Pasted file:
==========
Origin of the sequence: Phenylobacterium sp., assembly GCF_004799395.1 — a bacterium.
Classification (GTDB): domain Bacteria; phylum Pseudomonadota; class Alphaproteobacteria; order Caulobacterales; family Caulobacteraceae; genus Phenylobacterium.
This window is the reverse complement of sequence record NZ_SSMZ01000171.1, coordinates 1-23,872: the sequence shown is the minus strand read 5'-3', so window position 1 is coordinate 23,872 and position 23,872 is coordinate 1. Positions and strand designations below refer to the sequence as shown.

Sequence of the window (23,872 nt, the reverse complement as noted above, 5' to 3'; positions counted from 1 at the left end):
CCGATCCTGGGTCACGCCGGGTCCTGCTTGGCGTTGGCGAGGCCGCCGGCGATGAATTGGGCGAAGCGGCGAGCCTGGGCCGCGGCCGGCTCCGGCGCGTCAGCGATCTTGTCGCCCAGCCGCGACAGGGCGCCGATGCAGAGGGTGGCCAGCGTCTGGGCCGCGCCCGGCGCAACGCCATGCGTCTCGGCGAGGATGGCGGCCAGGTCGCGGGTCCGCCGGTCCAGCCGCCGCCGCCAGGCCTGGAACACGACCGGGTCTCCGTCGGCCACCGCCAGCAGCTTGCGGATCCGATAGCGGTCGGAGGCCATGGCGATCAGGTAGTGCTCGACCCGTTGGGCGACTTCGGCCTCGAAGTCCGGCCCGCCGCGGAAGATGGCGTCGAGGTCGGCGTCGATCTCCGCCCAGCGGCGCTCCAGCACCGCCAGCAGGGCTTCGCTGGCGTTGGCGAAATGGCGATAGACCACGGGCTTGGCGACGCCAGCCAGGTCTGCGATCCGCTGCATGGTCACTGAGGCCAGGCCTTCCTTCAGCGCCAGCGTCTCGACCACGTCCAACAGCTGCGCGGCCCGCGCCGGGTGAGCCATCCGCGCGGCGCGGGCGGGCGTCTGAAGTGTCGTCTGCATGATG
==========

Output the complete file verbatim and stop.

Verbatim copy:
Origin of the sequence: Phenylobacterium sp., assembly GCF_004799395.1 — a bacterium.
Classification (GTDB): domain Bacteria; phylum Pseudomonadota; class Alphaproteobacteria; order Caulobacterales; family Caulobacteraceae; genus Phenylobacterium.
This window is the reverse complement of sequence record NZ_SSMZ01000171.1, coordinates 1-23,872: the sequence shown is the minus strand read 5'-3', so window position 1 is coordinate 23,872 and position 23,872 is coordinate 1. Positions and strand designations below refer to the sequence as shown.

Sequence of the window (23,872 nt, the reverse complement as noted above, 5' to 3'; positions counted from 1 at the left end):
CCGATCCTGGGTCACGCCGGGTCCTGCTTGGCGTTGGCGAGGCCGCCGGCGATGAATTGGGCGAAGCGGCGAGCCTGGGCCGCGGCCGGCTCCGGCGCGTCAGCGATCTTGTCGCCCAGCCGCGACAGGGCGCCGATGCAGAGGGTGGCCAGCGTCTGGGCCGCGCCCGGCGCAACGCCATGCGTCTCGGCGAGGATGGCGGCCAGGTCGCGGGTCCGCCGGTCCAGCCGCCGCCGCCAGGCCTGGAACACGACCGGGTCTCCGTCGGCCACCGCCAGCAGCTTGCGGATCCGATAGCGGTCGGAGGCCATGGCGATCAGGTAGTGCTCGACCCGTTGGGCGACTTCGGCCTCGAAGTCCGGCCCGCCGCGGAAGATGGCGTCGAGGTCGGCGTCGATCTCCGCCCAGCGGCGCTCCAGCACCGCCAGCAGGGCTTCGCTGGCGTTGGCGAAATGGCGATAGACCACGGGCTTGGCGACGCCAGCCAGGTCTGCGATCCGCTGCATGGTCACTGAGGCCAGGCCTTCCTTCAGCGCCAGCGTCTCGACCACGTCCAACAGCTGCGCGGCCCGCGCCGGGTGAGCCATCCGCGCGGCGCGGGCGGGCGTCTGAAGTGTCGTCTGCATGATG